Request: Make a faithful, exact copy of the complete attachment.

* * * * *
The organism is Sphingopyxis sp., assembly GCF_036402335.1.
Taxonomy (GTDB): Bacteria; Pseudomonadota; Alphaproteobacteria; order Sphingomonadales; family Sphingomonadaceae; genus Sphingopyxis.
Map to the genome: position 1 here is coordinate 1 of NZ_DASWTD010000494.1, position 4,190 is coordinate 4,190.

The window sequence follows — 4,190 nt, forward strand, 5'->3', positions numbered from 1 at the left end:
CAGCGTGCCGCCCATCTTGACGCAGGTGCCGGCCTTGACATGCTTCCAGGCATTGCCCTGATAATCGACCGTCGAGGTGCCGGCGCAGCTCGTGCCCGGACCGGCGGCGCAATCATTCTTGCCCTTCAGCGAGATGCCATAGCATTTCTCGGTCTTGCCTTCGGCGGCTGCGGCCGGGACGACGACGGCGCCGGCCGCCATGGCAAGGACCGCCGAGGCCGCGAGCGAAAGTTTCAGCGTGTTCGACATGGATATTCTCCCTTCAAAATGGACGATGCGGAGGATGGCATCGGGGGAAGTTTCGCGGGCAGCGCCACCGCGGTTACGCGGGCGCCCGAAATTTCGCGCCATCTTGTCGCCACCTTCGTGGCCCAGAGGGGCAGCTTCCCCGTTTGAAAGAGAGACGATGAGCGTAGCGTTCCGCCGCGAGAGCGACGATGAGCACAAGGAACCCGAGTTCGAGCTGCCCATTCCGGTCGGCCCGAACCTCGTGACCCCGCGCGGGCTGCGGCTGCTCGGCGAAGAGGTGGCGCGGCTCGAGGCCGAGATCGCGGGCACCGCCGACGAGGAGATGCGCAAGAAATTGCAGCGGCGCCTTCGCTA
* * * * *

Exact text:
The organism is Sphingopyxis sp., assembly GCF_036402335.1.
Taxonomy (GTDB): Bacteria; Pseudomonadota; Alphaproteobacteria; order Sphingomonadales; family Sphingomonadaceae; genus Sphingopyxis.
Map to the genome: position 1 here is coordinate 1 of NZ_DASWTD010000494.1, position 4,190 is coordinate 4,190.

The window sequence follows — 4,190 nt, forward strand, 5'->3', positions numbered from 1 at the left end:
CAGCGTGCCGCCCATCTTGACGCAGGTGCCGGCCTTGACATGCTTCCAGGCATTGCCCTGATAATCGACCGTCGAGGTGCCGGCGCAGCTCGTGCCCGGACCGGCGGCGCAATCATTCTTGCCCTTCAGCGAGATGCCATAGCATTTCTCGGTCTTGCCTTCGGCGGCTGCGGCCGGGACGACGACGGCGCCGGCCGCCATGGCAAGGACCGCCGAGGCCGCGAGCGAAAGTTTCAGCGTGTTCGACATGGATATTCTCCCTTCAAAATGGACGATGCGGAGGATGGCATCGGGGGAAGTTTCGCGGGCAGCGCCACCGCGGTTACGCGGGCGCCCGAAATTTCGCGCCATCTTGTCGCCACCTTCGTGGCCCAGAGGGGCAGCTTCCCCGTTTGAAAGAGAGACGATGAGCGTAGCGTTCCGCCGCGAGAGCGACGATGAGCACAAGGAACCCGAGTTCGAGCTGCCCATTCCGGTCGGCCCGAACCTCGTGACCCCGCGCGGGCTGCGGCTGCTCGGCGAAGAGGTGGCGCGGCTCGAGGCCGAGATCGCGGGCACCGCCGACGAGGAGATGCGCAAGAAATTGCAGCGGCGCCTTCGCTA